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Tuesday, August 18, 2020, 14:57
Pandemic puts New York subway on rough track
By Scott Reeves in New York
Tuesday, August 18, 2020, 14:57 By Scott Reeves in New York

A child rests on a subway car while riders wear protective masks due to COVID-19 concerns,  Aug 17, 2020, in New York. (JOHN MINCHILLO / AP PHOTO)

New York City transit officials are pursuing two apparently contradictory goals: Draw large numbers of people back to the subway while not packing them shoulder-to-shoulder during rush hours.

About 90% of the subway's 5.5 million weekday passengers stopped using the system when state and local officials ordered the economy to largely shut down in March as part of the effort to curb the coronavirus

It's part of the effort to curb the spread of the novel coronavirus and to get the city up and running amid a pandemic.

The city cannot fully recover until riders return to mass transit. Without hordes of people flooding into Manhattan five days a week, tax revenues have crashed and punched a huge hole in city and state budgets.

But mutually conflicting concerns suggest there will be no quick turnaround. People will not return to Manhattan in pre-pandemic numbers until they feel safe using public transit-and many remain wary.

Damien McMillon, 53, a transit worker usually assigned to the West 181st Street station on the A line, said at least 10 of his friends and several more acquaintances were among the 131 subway and bus employees killed by COVID-19 while keeping the system running.

ALSO READ: New York starts to shake off virus; Europe recovering

"You are always going to feel nervous," he said.

"You try to avoid tough situations. You do what you do and hope for the best." He wears a mask and maintains at least 1.8 meters between co-workers and riders.

"You have to pay your bills, so you take the risk," said McMillon. "We have to be on the same page with this thing or it just goes around and around. It makes you paranoid-there's so much uncertainty."

About 90 percent of the subway's 5.5 million weekday passengers stopped using the system when state and local officials ordered the economy to largely shut down in March as part of the effort to curb the coronavirus.

Before the pandemic, the subway ran 24 hours a day. Now, the system is closed each night between 1 am and 5 am to clean stations and subway cars.

Ridership has recovered slightly but is still about 75 percent below pre-pandemic levels, according to the Metropolitan Transportation Authority, or MTA.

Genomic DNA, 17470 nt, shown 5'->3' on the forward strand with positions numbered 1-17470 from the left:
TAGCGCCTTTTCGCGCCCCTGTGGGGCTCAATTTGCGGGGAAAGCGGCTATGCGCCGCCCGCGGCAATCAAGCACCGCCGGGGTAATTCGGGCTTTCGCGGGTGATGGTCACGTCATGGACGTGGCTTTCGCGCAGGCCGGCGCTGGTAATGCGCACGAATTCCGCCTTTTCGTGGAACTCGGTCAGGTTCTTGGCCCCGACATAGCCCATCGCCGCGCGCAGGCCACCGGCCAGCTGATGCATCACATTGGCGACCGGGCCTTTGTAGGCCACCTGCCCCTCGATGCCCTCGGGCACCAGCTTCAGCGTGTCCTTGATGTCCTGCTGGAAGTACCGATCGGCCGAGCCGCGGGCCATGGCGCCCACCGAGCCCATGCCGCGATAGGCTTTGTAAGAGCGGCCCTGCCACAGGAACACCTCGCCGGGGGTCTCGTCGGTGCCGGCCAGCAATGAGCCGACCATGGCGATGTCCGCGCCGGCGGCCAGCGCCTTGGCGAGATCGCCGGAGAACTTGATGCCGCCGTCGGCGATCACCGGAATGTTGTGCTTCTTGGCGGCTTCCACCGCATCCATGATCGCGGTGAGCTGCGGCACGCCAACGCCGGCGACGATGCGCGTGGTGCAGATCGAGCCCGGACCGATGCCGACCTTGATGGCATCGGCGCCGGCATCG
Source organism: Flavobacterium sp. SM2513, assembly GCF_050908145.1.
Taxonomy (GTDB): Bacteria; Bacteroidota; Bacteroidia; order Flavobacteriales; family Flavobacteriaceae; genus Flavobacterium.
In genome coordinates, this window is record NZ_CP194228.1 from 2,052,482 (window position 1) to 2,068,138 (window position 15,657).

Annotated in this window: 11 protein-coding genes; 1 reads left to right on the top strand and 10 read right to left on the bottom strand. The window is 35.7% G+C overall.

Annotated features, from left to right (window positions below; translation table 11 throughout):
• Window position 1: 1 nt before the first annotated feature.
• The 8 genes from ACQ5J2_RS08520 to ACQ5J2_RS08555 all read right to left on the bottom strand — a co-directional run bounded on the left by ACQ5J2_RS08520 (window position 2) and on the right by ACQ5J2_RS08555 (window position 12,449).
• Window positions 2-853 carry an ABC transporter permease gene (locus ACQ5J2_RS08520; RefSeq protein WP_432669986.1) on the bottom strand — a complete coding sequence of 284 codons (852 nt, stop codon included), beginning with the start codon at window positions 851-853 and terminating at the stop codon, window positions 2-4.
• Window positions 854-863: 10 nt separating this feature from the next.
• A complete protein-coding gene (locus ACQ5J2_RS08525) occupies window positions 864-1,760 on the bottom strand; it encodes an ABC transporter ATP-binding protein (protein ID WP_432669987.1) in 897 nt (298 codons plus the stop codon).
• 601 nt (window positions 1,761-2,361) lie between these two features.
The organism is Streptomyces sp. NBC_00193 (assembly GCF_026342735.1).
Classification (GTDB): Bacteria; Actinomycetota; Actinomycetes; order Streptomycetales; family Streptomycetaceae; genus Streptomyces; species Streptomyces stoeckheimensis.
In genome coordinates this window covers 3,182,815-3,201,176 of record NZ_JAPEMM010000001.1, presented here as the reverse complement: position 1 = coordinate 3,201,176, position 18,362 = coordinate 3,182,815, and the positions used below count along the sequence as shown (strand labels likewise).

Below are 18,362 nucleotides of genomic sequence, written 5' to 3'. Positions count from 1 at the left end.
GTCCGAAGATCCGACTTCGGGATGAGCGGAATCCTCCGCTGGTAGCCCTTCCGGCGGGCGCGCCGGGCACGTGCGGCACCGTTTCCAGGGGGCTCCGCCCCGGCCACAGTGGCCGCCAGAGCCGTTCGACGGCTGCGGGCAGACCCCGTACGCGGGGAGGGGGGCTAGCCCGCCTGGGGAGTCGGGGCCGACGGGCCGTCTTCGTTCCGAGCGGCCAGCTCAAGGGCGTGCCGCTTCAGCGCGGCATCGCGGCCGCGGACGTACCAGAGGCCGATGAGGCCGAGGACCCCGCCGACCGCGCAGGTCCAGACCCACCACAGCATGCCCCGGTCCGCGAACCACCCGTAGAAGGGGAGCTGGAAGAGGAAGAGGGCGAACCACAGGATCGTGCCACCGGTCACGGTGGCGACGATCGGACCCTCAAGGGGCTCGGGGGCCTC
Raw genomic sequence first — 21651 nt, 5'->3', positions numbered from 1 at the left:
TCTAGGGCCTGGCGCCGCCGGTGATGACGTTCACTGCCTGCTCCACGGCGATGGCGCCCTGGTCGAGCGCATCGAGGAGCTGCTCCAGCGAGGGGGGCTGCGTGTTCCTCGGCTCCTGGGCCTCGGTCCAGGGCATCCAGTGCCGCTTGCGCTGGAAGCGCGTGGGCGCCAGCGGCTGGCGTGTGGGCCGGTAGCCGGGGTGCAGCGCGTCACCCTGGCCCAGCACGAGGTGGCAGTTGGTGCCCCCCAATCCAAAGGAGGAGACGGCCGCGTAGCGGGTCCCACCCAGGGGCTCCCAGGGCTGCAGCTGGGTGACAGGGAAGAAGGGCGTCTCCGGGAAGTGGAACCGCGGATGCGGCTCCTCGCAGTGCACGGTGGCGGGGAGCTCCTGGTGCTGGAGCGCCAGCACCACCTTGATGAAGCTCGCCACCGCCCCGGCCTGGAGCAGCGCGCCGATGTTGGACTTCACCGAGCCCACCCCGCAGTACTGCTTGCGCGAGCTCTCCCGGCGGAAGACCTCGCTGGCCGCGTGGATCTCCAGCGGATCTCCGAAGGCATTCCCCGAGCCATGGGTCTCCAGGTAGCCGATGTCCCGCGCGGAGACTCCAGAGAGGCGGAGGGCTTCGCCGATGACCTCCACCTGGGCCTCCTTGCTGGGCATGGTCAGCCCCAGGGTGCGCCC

On a downtown-bound A train, a 33-year-old man who identified himself only as Marvin, said that he was not too worried about getting a coronavirus infection.

"There are fewer people than usual riding the train," he said, gesturing to seats in the half-empty car during the morning rush.

He manages a homeless shelter in Brooklyn, which makes him an essential worker.

"My wife does not say much about how I ride the subway five days a week," Marvin said.

"I've got to make money to pay the bills. I ride the subway every day, and I am not nervous. I am careful, and I stay away from other people as much as possible and avoid big crowds."

At Times Square, Shawn Smith, 36, shrugged off concerns.

"I am a New Yorker," he said. "It takes more than a pandemic to make me nervous."

'There's good out there'

A subway advertisement behind a woman scrolling through photos on her iPhone reads, "THERE'S GOOD OUT THERE".

So far, few riders have found good as evidenced by some of their dispirited demeanor. Nevertheless, the subway continues to generate odd scenes.

At the Fulton Street station near the Sept 11 memorial in lower Manhattan, a trumpeter played The Girl From Ipanema-Antonio Carlos Jobim's hit Brazilian bossa nova song from the 1960s-as a young woman wearing a floppy hat pulled over her ears, goggles, a mask and latex gloves stepped into a Brooklynbound train.

Acutely aware of her surroundings, she recoiled when asked about her protective gear.

"Get away!" she said.

Fares cover about 40 percent of the system's operating cost. The decline in ridership puts the subway deeply in the red and threatens to slow upgrades needed to make the trains more reliable and attractive to riders, creating a double bind for the transit system.

READ MORE: New York robbed of its hustle and bustle

"At the beginning of 2020, we expected a US$100 million operating surplus in 2020," MTA Chairman Patrick Foye told Yahoo Finance.

"We had a US$51.1 billion capital plan, the largest by far in MTA history. Now, everything has to be on the table. We've got a US$12 billion ask into the federal government to cover the deficits in the remainder of 2020 and 2021. If we do not get that level of funding, we have got to delay or defer the capital plan."


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